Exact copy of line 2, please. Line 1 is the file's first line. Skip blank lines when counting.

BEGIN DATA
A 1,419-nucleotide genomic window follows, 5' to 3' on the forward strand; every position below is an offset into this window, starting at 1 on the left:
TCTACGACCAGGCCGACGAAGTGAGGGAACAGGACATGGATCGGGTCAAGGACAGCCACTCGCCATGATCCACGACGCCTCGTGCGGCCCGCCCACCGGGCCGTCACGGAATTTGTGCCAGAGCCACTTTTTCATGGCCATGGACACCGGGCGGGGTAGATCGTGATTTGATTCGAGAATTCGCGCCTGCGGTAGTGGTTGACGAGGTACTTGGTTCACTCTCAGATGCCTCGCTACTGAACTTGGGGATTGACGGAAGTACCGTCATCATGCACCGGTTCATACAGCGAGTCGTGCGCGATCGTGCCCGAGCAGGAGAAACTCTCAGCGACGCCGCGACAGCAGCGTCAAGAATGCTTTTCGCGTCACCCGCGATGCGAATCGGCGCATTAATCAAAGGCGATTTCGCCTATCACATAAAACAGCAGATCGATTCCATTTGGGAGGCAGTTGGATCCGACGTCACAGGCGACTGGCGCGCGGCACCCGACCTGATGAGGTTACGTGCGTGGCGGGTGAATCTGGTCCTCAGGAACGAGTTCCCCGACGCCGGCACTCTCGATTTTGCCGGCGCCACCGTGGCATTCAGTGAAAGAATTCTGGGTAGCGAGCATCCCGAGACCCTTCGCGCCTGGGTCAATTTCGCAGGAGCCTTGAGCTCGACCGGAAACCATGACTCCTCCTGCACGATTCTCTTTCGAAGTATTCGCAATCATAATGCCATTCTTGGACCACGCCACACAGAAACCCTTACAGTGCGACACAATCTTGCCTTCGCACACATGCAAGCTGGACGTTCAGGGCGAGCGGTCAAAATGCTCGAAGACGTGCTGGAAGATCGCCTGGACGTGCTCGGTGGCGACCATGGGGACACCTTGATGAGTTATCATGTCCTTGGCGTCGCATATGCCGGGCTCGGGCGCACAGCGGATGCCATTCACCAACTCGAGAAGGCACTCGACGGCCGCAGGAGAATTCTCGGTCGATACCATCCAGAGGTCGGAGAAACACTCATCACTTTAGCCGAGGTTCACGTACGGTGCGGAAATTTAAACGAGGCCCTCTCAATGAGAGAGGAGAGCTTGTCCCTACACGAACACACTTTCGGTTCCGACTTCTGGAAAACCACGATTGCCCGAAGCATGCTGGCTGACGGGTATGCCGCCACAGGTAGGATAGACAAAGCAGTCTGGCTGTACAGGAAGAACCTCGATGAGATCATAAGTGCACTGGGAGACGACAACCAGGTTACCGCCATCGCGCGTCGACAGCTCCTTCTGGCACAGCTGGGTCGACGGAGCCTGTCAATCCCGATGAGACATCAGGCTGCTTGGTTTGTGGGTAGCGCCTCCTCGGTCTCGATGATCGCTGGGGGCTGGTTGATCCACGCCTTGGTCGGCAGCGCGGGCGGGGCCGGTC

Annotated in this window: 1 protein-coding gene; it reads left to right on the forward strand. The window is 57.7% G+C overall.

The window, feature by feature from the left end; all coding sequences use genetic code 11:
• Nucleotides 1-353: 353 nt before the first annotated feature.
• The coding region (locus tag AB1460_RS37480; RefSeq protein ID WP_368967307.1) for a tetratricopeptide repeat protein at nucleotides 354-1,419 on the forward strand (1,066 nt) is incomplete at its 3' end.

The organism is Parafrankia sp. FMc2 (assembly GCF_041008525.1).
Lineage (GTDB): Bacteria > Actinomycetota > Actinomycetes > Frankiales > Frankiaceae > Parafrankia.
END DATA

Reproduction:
TCTACGACCAGGCCGACGAAGTGAGGGAACAGGACATGGATCGGGTCAAGGACAGCCACTCGCCATGATCCACGACGCCTCGTGCGGCCCGCCCACCGGGCCGTCACGGAATTTGTGCCAGAGCCACTTTTTCATGGCCATGGACACCGGGCGGGGTAGATCGTGATTTGATTCGAGAATTCGCGCCTGCGGTAGTGGTTGACGAGGTACTTGGTTCACTCTCAGATGCCTCGCTACTGAACTTGGGGATTGACGGAAGTACCGTCATCATGCACCGGTTCATACAGCGAGTCGTGCGCGATCGTGCCCGAGCAGGAGAAACTCTCAGCGACGCCGCGACAGCAGCGTCAAGAATGCTTTTCGCGTCACCCGCGATGCGAATCGGCGCATTAATCAAAGGCGATTTCGCCTATCACATAAAACAGCAGATCGATTCCATTTGGGAGGCAGTTGGATCCGACGTCACAGGCGACTGGCGCGCGGCACCCGACCTGATGAGGTTACGTGCGTGGCGGGTGAATCTGGTCCTCAGGAACGAGTTCCCCGACGCCGGCACTCTCGATTTTGCCGGCGCCACCGTGGCATTCAGTGAAAGAATTCTGGGTAGCGAGCATCCCGAGACCCTTCGCGCCTGGGTCAATTTCGCAGGAGCCTTGAGCTCGACCGGAAACCATGACTCCTCCTGCACGATTCTCTTTCGAAGTATTCGCAATCATAATGCCATTCTTGGACCACGCCACACAGAAACCCTTACAGTGCGACACAATCTTGCCTTCGCACACATGCAAGCTGGACGTTCAGGGCGAGCGGTCAAAATGCTCGAAGACGTGCTGGAAGATCGCCTGGACGTGCTCGGTGGCGACCATGGGGACACCTTGATGAGTTATCATGTCCTTGGCGTCGCATATGCCGGGCTCGGGCGCACAGCGGATGCCATTCACCAACTCGAGAAGGCACTCGACGGCCGCAGGAGAATTCTCGGTCGATACCATCCAGAGGTCGGAGAAACACTCATCACTTTAGCCGAGGTTCACGTACGGTGCGGAAATTTAAACGAGGCCCTCTCAATGAGAGAGGAGAGCTTGTCCCTACACGAACACACTTTCGGTTCCGACTTCTGGAAAACCACGATTGCCCGAAGCATGCTGGCTGACGGGTATGCCGCCACAGGTAGGATAGACAAAGCAGTCTGGCTGTACAGGAAGAACCTCGATGAGATCATAAGTGCACTGGGAGACGACAACCAGGTTACCGCCATCGCGCGTCGACAGCTCCTTCTGGCACAGCTGGGTCGACGGAGCCTGTCAATCCCGATGAGACATCAGGCTGCTTGGTTTGTGGGTAGCGCCTCCTCGGTCTCGATGATCGCTGGGGGCTGGTTGATCCACGCCTTGGTCGGCAGCGCGGGCGGGGCCGGTC